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Patrick Collins, Inc v. John Does

UNITED STATES DISTRICT COURT SOUTHERN DISTRICT OF CALIFORNIA


September 6, 2012

PATRICK COLLINS, INC.,
PLAINTIFF,
v.
JOHN DOES, 1 THROUGH 9,
DEFENDANTS.

The opinion of the court was delivered by: Hon. Mitchell D. Dembin U.S. Magistrate Judge

ORDER DENYING DOE #9's MOTION TO QUASH [ECF NO. 7]

On August 23, 2012, Defendant Doe #9 filed a Motion to Quash a subpoena issued in connection with this case. (ECF No. 7). Plaintiff responded in opposition on September 4, 2012. (ECF No. 9). At issue is a document subpoena to third-party Cox Communications to obtain subscriber information for certain Internet Protocol addresses. (See ECF No. 5). The subpoena was issued pursuant to Fed.R.Civ.P. 45 in the Northern District of Georgia, the headquarters of Cox Communications, and called for the production of documents at the offices of counsel for Plaintiff in the Central District of California. (ECF No. 9-2). In the end, the Court is faced with a motion to quash filed in the wrong district court challenging a facially deficient subpoena.

Defendant Doe #9 argues that the subpoena is procedurally deficient because it requires the third party to produce documents more than 100 miles away in contravention of Rule 45(b)(3)(ii). Defendant Doe #9 also asserts that the subpoena should be quashed because it requires of the production of "a trade secrete [sic] or other confidential research, development or commercial information." (ECF No. 7).

Plaintiff contends that the motion should be denied because it was required to be brought in the issuing district, that Plaintiff lacks standing and that the subscriber information requested by the subpoena cannot constitute a trade secret or other commercial confidential information. (ECF No. 9).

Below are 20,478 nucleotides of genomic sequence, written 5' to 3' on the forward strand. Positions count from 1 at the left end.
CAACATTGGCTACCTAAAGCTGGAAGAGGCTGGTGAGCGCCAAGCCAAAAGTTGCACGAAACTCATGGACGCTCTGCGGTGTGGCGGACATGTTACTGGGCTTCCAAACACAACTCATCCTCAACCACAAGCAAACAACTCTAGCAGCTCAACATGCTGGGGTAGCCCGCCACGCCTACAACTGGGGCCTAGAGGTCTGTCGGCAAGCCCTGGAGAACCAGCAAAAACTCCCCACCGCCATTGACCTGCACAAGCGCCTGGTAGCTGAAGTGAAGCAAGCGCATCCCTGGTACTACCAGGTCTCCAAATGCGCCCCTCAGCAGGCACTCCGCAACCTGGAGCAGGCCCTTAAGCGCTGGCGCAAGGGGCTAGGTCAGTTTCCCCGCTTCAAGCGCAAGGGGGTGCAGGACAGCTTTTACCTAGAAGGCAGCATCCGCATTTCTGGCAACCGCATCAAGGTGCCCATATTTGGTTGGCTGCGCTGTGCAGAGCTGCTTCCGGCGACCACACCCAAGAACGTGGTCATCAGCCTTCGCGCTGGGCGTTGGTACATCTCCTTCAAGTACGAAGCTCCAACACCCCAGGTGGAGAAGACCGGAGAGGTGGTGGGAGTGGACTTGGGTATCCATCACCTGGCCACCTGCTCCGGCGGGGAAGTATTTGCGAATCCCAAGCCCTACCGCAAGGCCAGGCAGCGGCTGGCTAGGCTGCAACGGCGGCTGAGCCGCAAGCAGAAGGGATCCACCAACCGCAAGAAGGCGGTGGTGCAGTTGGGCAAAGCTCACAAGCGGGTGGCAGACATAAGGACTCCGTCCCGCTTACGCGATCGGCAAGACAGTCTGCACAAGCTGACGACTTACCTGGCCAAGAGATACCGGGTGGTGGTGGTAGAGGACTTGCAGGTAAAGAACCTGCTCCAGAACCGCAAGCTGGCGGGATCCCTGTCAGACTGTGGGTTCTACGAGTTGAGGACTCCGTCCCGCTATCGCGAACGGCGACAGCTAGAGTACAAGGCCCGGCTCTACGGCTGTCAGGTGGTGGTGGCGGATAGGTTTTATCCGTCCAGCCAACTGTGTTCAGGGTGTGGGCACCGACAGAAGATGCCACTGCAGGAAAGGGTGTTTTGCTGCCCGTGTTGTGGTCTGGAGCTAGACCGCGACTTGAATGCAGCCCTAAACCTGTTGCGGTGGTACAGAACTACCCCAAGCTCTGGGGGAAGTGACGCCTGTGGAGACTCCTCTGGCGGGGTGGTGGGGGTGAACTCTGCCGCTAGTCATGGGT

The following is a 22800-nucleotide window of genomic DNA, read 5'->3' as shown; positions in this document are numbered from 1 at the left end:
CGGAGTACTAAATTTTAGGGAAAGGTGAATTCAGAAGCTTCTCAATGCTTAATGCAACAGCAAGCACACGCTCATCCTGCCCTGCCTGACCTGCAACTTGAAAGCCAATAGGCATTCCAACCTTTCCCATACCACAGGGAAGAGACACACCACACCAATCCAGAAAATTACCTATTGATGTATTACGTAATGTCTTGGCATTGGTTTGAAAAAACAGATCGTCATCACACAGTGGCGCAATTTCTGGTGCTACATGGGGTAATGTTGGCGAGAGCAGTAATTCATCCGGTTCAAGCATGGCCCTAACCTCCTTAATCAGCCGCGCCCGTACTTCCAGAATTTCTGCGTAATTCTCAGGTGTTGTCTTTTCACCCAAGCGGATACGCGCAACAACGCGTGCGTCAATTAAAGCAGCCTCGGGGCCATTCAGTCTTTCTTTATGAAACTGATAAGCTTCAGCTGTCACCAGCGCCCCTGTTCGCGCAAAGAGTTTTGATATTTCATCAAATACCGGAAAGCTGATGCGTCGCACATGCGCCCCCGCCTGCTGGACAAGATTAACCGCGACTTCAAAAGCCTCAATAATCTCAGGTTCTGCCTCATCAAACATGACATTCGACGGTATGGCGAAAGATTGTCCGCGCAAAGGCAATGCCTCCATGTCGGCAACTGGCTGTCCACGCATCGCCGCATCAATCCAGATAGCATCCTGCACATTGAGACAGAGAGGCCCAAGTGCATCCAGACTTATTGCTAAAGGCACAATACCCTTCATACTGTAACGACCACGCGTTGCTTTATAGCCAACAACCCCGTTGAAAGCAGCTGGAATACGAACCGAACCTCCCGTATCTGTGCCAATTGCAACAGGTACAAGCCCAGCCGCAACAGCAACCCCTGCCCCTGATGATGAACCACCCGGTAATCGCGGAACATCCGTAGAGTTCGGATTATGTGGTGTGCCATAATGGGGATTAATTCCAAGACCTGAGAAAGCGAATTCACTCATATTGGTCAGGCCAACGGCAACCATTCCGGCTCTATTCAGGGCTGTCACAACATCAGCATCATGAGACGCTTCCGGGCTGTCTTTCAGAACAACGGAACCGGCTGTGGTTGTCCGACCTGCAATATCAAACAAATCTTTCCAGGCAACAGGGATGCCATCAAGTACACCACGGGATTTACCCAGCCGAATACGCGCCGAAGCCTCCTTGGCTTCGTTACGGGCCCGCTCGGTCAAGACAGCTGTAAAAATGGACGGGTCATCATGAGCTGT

Rule 45(b)(3) provides that a motion to quash or modify a subpoena be brought in the issuing district. The subpoena was issued in the Northern District of Georgia. Plaintiff is correct that this motion should have been filed in that court.

In reviewing the motion papers, however, it is obvious that the subpoena is procedurally deficient, although not for the reasons suggested by Defendant. Defendant, relying on Rule 45(b)(3)(ii), argues that the subpoena is deficient because it requires a non-party to travel more than 100 miles. Defendant is wrong on that score; Rule 45(b)(3)(ii) only applies when a personal appearance of a non-party is required. The instant subpoena calls only for the production of documents which does not implicate the 100 mile rule.

Nevertheless, the subpoena is facially deficient. Rule 45(a)(2)(C) requires that document subpoenas to third parties be issued from the district "where the production . . . is to be made." Production refers to the delivery of documents, not their retrieval. Orthoflex, Inc. v. Thermotek, Inc., 2012 WL 1038801 *3 (D. Ariz. March 28, 2012). The instant subpoena required the production of documents in the Central District of California. Consequently, if the third party was amenable to service there, that is where the subpoena should have been issued. If the non-party is not amenable to service there, the subpoena properly could have been obtained in the Northern District of Georgia but only if production also was to occur there. A Rule 45 subpoena duces tecum issued in the Northern District of Georgia cannot lawfully require production in the Central District of California. As it stands, the subpoena is unenforceable.

This issue previously has been addressed with this Plaintiff. In Patrick Collins, Inc., v. John Does 34-51, Case No. 11cv2143-BEN (MDD), at ECF No. 39, this Court addressed the identical violation of Rule 45 regarding a different service provider. This Court made it clear to Plaintiff, instant counsel was co-counsel in that case, that Rule 45 required that a subpoena duces tecum issued to a third party must be obtained where the documents are to be produced. Id.

Consequently, the Court is faced with a motion to quash filed in the wrong district challenging an unenforceable subpoena. But, jurisdiction before this Court is lacking. Defendant's motion must be denied on that basis. If Defendant Doe #9 wishes to continue to challenge the production of documents pursuant to this subpoena, a proper motion should be filed in the Northern District of Georgia. Defendant may request that court to refer the matter back to this court. Plaintiff is ordered to serve a copy of this Order upon Cox Communications. Any production of documents required by the instant subpoena is stayed until September 21, 2012, to allow for Defendant Doe #9 to file an appropriate motion in the Northern District of Georgia and seek a further stay from that court.

IT IS SO ORDERED.

20120906

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